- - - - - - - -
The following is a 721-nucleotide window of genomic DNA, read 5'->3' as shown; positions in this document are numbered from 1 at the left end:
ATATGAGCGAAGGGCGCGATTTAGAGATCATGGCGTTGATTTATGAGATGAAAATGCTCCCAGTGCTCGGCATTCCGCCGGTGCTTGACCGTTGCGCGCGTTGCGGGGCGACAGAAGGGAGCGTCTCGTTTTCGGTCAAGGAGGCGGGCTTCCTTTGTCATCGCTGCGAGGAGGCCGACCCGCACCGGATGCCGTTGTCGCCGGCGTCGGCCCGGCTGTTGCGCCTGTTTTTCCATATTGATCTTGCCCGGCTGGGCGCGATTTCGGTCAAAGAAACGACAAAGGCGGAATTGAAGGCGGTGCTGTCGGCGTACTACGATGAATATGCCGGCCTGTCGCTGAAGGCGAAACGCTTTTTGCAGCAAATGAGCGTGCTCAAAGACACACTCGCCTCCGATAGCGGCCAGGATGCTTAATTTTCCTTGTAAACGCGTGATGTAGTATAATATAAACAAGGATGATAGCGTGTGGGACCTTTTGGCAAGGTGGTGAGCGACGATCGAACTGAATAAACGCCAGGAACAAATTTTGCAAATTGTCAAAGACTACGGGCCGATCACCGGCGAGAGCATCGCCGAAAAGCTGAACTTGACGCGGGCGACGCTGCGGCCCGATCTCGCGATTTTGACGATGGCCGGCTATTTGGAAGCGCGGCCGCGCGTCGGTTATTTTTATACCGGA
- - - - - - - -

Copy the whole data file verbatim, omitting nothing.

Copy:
The following is a 721-nucleotide window of genomic DNA, read 5'->3' as shown; positions in this document are numbered from 1 at the left end:
ATATGAGCGAAGGGCGCGATTTAGAGATCATGGCGTTGATTTATGAGATGAAAATGCTCCCAGTGCTCGGCATTCCGCCGGTGCTTGACCGTTGCGCGCGTTGCGGGGCGACAGAAGGGAGCGTCTCGTTTTCGGTCAAGGAGGCGGGCTTCCTTTGTCATCGCTGCGAGGAGGCCGACCCGCACCGGATGCCGTTGTCGCCGGCGTCGGCCCGGCTGTTGCGCCTGTTTTTCCATATTGATCTTGCCCGGCTGGGCGCGATTTCGGTCAAAGAAACGACAAAGGCGGAATTGAAGGCGGTGCTGTCGGCGTACTACGATGAATATGCCGGCCTGTCGCTGAAGGCGAAACGCTTTTTGCAGCAAATGAGCGTGCTCAAAGACACACTCGCCTCCGATAGCGGCCAGGATGCTTAATTTTCCTTGTAAACGCGTGATGTAGTATAATATAAACAAGGATGATAGCGTGTGGGACCTTTTGGCAAGGTGGTGAGCGACGATCGAACTGAATAAACGCCAGGAACAAATTTTGCAAATTGTCAAAGACTACGGGCCGATCACCGGCGAGAGCATCGCCGAAAAGCTGAACTTGACGCGGGCGACGCTGCGGCCCGATCTCGCGATTTTGACGATGGCCGGCTATTTGGAAGCGCGGCCGCGCGTCGGTTATTTTTATACCGGA